In a new interview with Goldmine magazine, KISS’ Gene Simmons is revealing the 10 albums that changed his life. And folks may be a bit surprised by some of the records that made the list.
“As a preamble, when I first came to America (from Israel) as an eight-and-a-half-year-old boy, this was pre-Beatles. I came to America with my mother in 1958, and I had never heard of rock and roll, and I actually had never seen a television set,” he tells the mag. “The first music I heard in America was Chuck Berry and Little Richard and all that.”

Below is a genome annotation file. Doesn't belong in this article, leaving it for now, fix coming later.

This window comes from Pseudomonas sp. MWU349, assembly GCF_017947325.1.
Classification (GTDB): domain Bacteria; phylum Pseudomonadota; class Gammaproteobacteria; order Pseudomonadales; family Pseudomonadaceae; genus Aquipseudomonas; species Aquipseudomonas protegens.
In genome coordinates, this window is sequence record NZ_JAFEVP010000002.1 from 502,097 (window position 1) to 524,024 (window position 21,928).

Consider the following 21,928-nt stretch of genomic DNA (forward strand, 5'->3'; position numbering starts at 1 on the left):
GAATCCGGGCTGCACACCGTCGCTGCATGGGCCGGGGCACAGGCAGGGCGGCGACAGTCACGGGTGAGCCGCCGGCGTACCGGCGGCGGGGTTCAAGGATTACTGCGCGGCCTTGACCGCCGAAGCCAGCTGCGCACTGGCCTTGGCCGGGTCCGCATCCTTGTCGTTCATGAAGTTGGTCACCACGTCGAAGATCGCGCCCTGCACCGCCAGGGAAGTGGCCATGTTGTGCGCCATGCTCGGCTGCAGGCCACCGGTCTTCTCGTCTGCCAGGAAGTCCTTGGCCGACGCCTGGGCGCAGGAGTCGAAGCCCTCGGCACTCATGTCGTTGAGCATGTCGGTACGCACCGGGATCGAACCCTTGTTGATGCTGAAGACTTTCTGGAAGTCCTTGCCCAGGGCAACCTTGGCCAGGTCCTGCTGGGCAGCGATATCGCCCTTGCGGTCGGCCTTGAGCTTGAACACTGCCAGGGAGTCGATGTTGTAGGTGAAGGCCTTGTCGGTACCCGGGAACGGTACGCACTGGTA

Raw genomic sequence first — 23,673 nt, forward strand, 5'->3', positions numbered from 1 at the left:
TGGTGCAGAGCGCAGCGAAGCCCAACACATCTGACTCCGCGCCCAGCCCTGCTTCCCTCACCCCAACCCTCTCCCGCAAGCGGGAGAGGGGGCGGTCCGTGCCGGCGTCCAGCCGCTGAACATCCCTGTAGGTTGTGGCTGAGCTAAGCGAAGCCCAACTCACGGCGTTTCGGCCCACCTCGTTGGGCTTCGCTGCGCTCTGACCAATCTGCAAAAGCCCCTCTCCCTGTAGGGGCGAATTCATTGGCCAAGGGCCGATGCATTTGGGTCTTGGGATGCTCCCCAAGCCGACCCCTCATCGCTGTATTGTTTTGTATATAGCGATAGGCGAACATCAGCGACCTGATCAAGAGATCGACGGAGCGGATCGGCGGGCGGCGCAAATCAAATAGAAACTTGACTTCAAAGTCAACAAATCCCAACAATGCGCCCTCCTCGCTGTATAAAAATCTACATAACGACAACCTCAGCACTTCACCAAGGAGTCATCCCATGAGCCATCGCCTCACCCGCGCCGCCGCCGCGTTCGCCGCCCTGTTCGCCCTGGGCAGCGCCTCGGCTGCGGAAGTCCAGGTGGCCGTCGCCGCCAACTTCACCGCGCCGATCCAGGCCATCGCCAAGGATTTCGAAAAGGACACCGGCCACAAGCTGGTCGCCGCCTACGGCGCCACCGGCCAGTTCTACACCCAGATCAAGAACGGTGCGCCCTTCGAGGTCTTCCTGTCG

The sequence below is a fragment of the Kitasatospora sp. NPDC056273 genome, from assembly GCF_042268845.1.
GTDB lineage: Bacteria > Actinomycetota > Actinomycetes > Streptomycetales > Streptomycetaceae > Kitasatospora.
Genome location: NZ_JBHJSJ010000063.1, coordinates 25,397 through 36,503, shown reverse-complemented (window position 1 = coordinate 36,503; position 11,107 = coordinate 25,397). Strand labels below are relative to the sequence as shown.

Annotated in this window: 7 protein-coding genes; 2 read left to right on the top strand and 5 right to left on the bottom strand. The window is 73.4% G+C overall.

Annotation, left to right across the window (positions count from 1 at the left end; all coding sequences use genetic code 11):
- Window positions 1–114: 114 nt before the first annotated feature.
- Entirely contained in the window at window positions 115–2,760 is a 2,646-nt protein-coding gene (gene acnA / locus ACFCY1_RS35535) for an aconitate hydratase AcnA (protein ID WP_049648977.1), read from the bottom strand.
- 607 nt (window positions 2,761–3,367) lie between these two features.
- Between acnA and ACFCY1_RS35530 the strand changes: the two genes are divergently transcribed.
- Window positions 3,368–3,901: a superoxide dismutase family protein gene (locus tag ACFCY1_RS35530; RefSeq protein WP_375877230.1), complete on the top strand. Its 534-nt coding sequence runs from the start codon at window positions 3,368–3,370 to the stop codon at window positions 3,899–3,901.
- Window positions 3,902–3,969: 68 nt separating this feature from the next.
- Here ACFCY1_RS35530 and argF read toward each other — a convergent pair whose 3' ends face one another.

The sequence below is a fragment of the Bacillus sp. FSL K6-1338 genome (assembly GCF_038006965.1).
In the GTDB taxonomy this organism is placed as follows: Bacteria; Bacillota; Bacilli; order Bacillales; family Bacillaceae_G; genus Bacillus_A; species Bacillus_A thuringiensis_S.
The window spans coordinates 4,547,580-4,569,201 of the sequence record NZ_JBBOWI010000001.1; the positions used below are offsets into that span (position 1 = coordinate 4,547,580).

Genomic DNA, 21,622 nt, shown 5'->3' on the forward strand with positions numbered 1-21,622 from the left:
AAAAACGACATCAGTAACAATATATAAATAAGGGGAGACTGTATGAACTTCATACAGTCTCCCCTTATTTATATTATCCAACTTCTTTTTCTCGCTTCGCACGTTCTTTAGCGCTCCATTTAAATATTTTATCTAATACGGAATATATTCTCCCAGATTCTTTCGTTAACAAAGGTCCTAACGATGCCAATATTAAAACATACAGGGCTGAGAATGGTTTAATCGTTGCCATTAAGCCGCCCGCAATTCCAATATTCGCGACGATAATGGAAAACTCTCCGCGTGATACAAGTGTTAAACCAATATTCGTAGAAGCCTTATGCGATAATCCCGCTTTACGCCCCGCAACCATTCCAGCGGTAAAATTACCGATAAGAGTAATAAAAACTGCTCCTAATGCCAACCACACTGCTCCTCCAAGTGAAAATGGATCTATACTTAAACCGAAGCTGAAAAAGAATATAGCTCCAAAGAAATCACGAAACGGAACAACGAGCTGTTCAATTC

Albums on Gene’s list include greatest hits albums by Ray Charles, Dave Clark Five, Patsy Cline, James Brown and ABBA; 1968’s The Beatles aka The White Album; Jeff Beck Group‘s Truth/Beck-Ola; Led Zeppelin’s 1969 self-titled debut; and The Who’s Tommy.
Of course one of his band’s albums had to make the list, as well, with Gene picking KISS’ 1979 release, Destroyer, noting, “Some of those songs have survived the test of time. It was a strange period. It was the beginning of the end, really. The band started to fall to pieces way back in ’76.”
As for people who may be surprised that ABBA’s Greatest Hits made the list, Gene notes that what he loves “is the ability to craft songs that are forever.” He adds, “So if I’m riding in my car and ABBA music comes on, I turn it up and that’s the sign of greatness. Undeniable songwriting. You just can’t touch it.”
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